Have you ever glommed on to a piece of information and carried it with you, even if you can’t remember its origins or vouch for its accuracy? That was me with the city of Valparaiso and hot dogs (or completos, as they are called in Chile).
Someone, somewhere in Peru told me that Valparaiso had the best hot dogs — topped and smeared with avocado — in all of Chile, possibly in all of South America and quite possibly in all the world. Thus, images of avocado (the ultimate fat) atop hot dogs (the ultimate junk) stuck with me, securing Valparaiso a coveted spot on our South American itinerary.
I was so excited in fact that I told anyone headed to Chile that they must visit Valparaiso, if only for the hot dogs. I even remember writing about it with urgency on a friend’s Facebook wall when I heard she was flying into Santiago. “Go to Valparaiso for the avocado-topped hot dogs. Best in Chile,” I said, my hot dog excitement getting well ahead of me — and the fact that I had little to no basis to make this recommendation.
I was on a mission. And I would make it everyone’s mission.
And oddly enough, I don’t even really like hot dogs.
Keep in mind that these gals know Chile, having lived there for something like (I hope I’m getting this right), 7 and 20 years respectively. So you could say, they know the place well.
Shoulder shrugs. Valparaiso had hot dogs just like anywhere else in Chile. But my hopes of a Chile dog to beat all dogs? Temporarily dashed.
We day-tripped to Valparaiso anyway. But it was sketchy, a dangerous sort of place to look for hot dogs.
We’d been warned of Valparaiso, perhaps most so by the people on its streets. Passers-by would eye our cameras and bag and point — no, not to steal them, but to suggest that we should put them away so that no one else would. As we walked into the hills above Plaza Sotomayor, just about every person we passed pointed up in the direction we were headed, shook their heads and said something to the order of “Peligroso.” (Dangerous.)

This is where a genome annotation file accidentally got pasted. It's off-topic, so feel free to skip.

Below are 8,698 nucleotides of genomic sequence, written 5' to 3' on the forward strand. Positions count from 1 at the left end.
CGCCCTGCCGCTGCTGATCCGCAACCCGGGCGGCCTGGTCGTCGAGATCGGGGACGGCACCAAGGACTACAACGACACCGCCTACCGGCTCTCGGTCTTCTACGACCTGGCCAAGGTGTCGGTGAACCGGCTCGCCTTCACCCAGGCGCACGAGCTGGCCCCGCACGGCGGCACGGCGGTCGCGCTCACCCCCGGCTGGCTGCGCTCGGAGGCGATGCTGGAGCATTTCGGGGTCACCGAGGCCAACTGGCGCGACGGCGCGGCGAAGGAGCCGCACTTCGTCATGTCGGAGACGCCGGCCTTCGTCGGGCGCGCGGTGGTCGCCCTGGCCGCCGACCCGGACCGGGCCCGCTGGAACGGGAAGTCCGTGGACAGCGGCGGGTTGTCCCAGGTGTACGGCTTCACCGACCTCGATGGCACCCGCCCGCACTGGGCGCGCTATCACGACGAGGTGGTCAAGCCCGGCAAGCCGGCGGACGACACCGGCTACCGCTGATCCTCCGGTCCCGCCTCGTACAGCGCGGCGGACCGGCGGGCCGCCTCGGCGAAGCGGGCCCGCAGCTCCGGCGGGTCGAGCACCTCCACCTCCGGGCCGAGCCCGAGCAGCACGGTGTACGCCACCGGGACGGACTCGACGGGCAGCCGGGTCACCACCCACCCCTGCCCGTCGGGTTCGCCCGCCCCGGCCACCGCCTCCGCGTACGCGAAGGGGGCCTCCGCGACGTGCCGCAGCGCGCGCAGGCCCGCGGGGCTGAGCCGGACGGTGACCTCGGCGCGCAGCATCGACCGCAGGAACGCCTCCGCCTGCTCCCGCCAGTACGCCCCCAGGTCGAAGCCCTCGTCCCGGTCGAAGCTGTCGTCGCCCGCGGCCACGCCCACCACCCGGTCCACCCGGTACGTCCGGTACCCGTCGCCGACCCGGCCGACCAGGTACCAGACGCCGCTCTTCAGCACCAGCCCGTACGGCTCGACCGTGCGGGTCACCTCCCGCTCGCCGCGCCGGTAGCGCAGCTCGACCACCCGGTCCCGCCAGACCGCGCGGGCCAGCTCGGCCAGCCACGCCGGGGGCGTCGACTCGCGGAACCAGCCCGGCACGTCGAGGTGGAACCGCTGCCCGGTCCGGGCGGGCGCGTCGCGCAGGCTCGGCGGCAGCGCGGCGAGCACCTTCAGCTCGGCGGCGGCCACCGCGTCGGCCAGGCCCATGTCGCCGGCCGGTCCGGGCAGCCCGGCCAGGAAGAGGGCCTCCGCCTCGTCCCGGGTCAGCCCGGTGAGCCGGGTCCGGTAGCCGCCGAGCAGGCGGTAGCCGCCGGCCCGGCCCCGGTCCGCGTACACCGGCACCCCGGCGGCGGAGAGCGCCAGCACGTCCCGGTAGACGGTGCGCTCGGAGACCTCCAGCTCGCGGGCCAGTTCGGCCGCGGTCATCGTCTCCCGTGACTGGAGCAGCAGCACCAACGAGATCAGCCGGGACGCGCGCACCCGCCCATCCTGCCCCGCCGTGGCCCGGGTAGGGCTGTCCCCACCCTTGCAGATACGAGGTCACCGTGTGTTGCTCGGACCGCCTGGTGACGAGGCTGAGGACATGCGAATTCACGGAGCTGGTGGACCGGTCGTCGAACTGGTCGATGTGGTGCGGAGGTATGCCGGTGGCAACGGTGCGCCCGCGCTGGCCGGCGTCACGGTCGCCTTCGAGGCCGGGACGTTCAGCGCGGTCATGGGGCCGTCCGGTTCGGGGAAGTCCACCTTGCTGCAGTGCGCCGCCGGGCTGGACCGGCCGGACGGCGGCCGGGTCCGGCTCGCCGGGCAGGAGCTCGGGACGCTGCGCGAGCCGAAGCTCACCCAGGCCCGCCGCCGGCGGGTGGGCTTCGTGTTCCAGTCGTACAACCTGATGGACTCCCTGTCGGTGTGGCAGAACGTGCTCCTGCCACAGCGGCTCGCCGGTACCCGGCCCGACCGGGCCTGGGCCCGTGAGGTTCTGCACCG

As we climbed further still, a crazy guy shook his arms, did something like a rain dance, shouted “Police, police!” and drew his finger across this throat. Against our better judgment, we climbed further still.
Suffice to say, we survived to discover a fascinating neighborhood, one of Valparaiso’s many.
But no hot dogs.
Valparaiso is a port town, with a down-at-the-heels underbelly feel to it. But well beyond that, it has a spirit. It’s offbeat and wickedly artistic with its knock-your-socks-off street art. The people on the streets and at Mercado Cardinal, one of Valparaiso’s fresh markets, were warm and colorful. The photos in the slideshow below tell it best.
And although we had only one day, we enjoyed our visit immensely. For its aesthetic and most of all for its people, Valparaiso stands as one of my South America favorites.
Photo Essay of Valparaiso, Chile
If you don’t have a high-speed connection or want to read the captions, you can view the photo set here.
But wait a minute. You dragged me through this sketchy, charismatic city, but I signed up for a piece about hot dogs. What gives? I want hot dog intelligence.
As it happens, we got our Chilean hot dog fix at La Vega market in Santiago. Logs of pure mystery meat (as hot dogs apparently ought to be) were smothered in rich, creamy avocado, mayonnaise and chopped tomato salsa. Chile does in fact take hot dogs to a new culinary level (this, from a kid who grew up on deli dogs and Texas wieners with chili and mustard in Scranton, Pennsylvania). So in my limited hot dog experience, Chile delivered the best dog in Latin America. (Yes, yes Brazil, I know you’ve got something mad and over-the-top, too. But, that’s for our next visit.)
Hot dog trivia: any guesses why the avocado, mayonnaise and tomato-topped hot dog is called a completo Italiano?